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Basic Circuit Q: Why does one get shocked and not the other?

  1. May 7, 2015 #1
    1. The problem statement, all variables and given/known data:

    This is such a basic question that even though it's not a HW problem, I don't know where else to put it. Please see http://i.imgur.com/3O5YrAP.jpg .

    Why does the person on top get shocked and not at the bottom? More specifically, why is there a current through the dirt on top, but not at the bottom? The only difference in the figure is that the top person is touching a point across a resistor where electrons would flow, whereas the bottom person isn't. Why would that somehow make a difference?

    I got an answer from another source but I don't understand their explanation. It is that there is no voltage potential difference on the bottom between the source and the person, but there is one on top. Why would there be a potential difference on top figure but not on the bottom figure? I can see that in the bottom figure, electrons flows out of the source to the ground, then can go through the ground to the person and then back to the resistor and back to the (+) terminal, completing the circuit, so why is there no voltage drop in that sense?

    please see this figure http://imgur.com/L6BpS15

    2. Relevant equations


    3. The attempt at a solution
     
  2. jcsd
  3. May 7, 2015 #2

    Simon Bridge

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    In electric circuit diagrams, anything connected by a line is treated, electrically, as being in the same exact place.
    Everything connected to the ground symbol is also in the same exact place... and that place is also connected to a very large reservoir of charge.
    Also - by convention the reservoir of charge is so large that no current flows in it ever.

    The amount of charge at the hand and foot (bottom figure) are the same - both touching the ground. Electrically the hand and foot are both in the same place. Basically the hand and foot are both touching the negative terminal of the battery.

    In the top figure, the battery is delivering charge to the person's hand and taking it away from the foot.

    The charge flowing through "the dirt" is not relevant to the question. "The earth" is a technical term and does not have to mean that there is a wire buried in some dirt someplace. I think the diagram is just misleading.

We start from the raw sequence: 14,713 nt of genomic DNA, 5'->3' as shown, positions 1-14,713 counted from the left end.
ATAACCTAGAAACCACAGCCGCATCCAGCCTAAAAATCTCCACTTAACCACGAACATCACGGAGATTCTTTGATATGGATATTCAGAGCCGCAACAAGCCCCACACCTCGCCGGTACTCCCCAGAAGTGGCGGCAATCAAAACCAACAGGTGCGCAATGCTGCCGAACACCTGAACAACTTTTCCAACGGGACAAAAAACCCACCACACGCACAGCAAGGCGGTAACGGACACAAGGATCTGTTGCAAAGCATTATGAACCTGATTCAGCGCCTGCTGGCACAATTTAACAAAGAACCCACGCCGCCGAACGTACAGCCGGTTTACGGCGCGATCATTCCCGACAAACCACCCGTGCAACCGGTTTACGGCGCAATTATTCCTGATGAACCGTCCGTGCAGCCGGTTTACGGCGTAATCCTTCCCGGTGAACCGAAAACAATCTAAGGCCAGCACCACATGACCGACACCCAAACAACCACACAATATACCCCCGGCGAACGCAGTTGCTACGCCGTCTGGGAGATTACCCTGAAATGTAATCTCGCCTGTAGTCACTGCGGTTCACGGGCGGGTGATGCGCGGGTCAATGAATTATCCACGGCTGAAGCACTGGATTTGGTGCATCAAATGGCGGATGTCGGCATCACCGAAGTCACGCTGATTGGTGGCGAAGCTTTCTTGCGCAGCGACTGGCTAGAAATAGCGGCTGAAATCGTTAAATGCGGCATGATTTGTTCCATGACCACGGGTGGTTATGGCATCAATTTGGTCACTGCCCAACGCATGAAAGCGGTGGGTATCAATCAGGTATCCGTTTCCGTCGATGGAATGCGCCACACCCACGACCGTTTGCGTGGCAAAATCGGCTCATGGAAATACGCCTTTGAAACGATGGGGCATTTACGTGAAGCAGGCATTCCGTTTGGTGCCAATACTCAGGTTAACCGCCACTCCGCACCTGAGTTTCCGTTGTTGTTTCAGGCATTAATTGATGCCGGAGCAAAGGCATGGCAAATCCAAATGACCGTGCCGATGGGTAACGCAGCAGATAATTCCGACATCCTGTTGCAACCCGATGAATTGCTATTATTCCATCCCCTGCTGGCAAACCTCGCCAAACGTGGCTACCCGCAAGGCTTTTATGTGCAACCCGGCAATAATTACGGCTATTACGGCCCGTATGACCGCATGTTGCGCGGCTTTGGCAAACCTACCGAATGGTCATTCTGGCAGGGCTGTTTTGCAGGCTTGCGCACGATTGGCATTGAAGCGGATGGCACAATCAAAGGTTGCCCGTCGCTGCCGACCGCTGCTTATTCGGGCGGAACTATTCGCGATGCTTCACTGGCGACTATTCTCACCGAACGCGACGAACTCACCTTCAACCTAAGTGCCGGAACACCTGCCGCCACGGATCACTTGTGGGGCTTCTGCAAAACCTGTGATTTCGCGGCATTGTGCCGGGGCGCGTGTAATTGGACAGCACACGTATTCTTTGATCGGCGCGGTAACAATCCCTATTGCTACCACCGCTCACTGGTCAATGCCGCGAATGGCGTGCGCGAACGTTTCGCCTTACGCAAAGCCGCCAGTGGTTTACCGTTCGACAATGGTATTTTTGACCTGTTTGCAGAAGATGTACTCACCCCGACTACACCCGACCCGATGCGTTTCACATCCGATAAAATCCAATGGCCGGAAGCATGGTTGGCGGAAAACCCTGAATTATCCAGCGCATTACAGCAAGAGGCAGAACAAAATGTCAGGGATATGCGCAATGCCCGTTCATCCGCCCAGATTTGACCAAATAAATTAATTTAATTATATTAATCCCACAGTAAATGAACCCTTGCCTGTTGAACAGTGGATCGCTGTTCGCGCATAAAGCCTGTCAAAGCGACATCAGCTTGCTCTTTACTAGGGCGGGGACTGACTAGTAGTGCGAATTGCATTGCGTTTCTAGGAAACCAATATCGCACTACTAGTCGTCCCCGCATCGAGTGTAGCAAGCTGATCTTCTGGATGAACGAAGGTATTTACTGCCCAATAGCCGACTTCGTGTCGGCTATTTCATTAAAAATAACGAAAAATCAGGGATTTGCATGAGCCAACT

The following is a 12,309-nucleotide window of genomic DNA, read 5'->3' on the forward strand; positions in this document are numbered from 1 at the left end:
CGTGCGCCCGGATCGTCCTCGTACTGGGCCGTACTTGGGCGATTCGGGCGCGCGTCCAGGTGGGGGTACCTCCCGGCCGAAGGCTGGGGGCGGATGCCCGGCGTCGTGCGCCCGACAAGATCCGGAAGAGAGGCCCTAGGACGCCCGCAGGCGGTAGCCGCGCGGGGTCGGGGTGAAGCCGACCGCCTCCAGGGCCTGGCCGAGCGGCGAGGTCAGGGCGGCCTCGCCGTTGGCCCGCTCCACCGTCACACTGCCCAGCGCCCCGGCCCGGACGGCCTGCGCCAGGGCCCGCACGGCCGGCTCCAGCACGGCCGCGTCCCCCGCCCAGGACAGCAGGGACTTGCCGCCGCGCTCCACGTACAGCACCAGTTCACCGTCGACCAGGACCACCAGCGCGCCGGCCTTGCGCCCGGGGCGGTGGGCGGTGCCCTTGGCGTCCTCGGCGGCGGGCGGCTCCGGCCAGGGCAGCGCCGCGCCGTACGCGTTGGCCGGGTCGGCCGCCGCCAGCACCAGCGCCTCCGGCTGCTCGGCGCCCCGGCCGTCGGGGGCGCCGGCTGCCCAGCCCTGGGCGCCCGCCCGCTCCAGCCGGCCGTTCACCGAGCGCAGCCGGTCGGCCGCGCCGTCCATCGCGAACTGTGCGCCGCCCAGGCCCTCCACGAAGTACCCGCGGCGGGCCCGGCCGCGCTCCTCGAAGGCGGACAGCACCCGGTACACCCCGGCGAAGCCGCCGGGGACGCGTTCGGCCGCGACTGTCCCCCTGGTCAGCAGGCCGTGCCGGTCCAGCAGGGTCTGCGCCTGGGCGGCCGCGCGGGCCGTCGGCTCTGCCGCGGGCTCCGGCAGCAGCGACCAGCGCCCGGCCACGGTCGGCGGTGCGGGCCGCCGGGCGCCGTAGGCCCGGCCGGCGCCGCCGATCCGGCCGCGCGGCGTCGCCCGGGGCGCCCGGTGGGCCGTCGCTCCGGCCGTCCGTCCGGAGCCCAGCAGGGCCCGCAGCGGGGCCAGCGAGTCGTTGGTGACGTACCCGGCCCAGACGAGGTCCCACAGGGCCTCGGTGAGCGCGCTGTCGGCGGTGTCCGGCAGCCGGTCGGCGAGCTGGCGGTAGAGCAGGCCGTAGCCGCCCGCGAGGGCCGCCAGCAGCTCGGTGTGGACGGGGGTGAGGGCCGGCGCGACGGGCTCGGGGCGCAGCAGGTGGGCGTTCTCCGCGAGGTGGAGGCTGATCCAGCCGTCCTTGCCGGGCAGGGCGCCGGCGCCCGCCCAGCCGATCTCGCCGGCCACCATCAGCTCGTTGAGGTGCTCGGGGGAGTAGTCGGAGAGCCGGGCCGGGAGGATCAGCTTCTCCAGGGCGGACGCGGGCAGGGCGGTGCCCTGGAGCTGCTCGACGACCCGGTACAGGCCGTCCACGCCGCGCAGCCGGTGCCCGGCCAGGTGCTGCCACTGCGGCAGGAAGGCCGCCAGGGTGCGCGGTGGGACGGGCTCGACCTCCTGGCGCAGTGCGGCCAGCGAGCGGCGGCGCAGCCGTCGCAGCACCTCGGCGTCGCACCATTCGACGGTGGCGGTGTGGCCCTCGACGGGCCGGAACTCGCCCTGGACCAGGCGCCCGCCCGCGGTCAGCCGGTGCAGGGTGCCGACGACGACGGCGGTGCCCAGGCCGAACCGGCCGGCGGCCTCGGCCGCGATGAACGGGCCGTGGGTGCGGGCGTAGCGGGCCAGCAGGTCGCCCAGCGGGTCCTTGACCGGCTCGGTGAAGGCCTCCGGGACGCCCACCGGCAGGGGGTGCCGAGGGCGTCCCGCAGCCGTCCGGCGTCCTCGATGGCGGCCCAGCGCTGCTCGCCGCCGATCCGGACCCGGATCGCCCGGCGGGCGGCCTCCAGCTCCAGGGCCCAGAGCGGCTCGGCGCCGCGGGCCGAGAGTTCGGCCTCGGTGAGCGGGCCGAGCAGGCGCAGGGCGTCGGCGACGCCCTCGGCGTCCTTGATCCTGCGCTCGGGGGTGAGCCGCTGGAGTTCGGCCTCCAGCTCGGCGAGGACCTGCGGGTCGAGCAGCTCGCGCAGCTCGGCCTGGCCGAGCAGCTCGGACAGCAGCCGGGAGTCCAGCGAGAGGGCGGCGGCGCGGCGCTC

Last edited: May 8, 2015
  4. May 8, 2015 #3

    ehild

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    Why would the electrons flow through the body instead of choosing a practically zero path between the earthed point to the person's hand? The human body has got quite a big resistance.
     
  5. May 8, 2015 #4

    ehild

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    The "dirt" is relevant here, as the person stands on the ground, on "dirt" , In real life, the grounding for houses means a big piece of metal dug in the soil. http://en.wikipedia.org/wiki/File:HomeEarthRodAustralia1.jpg
     
  6. May 8, 2015 #5

    cnh1995

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    I think the ground is a common point in the circuit, where -ve terminal and man's feet get connected,making a potential difference to develop across man's body, in diagram 1. So, its like "man in parallel with the load", causing a shock. But in diagram 2, man's hand and feet both are connected to ground i.e. from head to toe, the man is at ground potential (no potential difference). So, there's no shock. The bird is also safe in both the cases as the p.d. across its feet is negligible (almost 0). And I don't understand the issue of dirt or some underground metal box in this case. Because, even when one stands on the floor, current, although very small, passes through the body. A good example can be glowing of tester bulb when plugged in the live terminal of socket board. I think standing on dirt or any metal ground will cause a lethal shock.. Please correct me if I'm wrong..
     
  7. May 8, 2015 #6
    i think i kinda get it now. thanks guys
     
  8. May 8, 2015 #7

    CWatters

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    Identify the possible circuit loops....

    1) In the first one the dangerous loop is shown in red...

    The +ve of the high voltage supply
    His hand
    His foot
    The dirt
    The -ve of the high voltage supply.

    Current flows around the whole loop (including the dirt) because of the high voltage source in the loop.

    2) In the second one the are two possible loops of interest. The green one..

    The -ve of the high voltage supply
    His hand
    His foot
    The dirt
    The -ve of the high voltage supply.

    There is no net voltage in this loop so no current flows around the loop (which includes the dirt).

    3) There is another possible loop in the second circuit shown in red and yellow.

    The +ve of the high voltage supply
    The load resistor
    His hand
    His foot
    The dirt
    The -ve of the high voltage supply.

    However the wire shown in green between his hand and the -ve of the high voltage supply effectively diverts any current that might otherwise flow through the man back to the -ve of the high voltage source. The second circuit is still potentially dangerous. What would happen if this green wire became disconnected?

    No Shock.jpg
     
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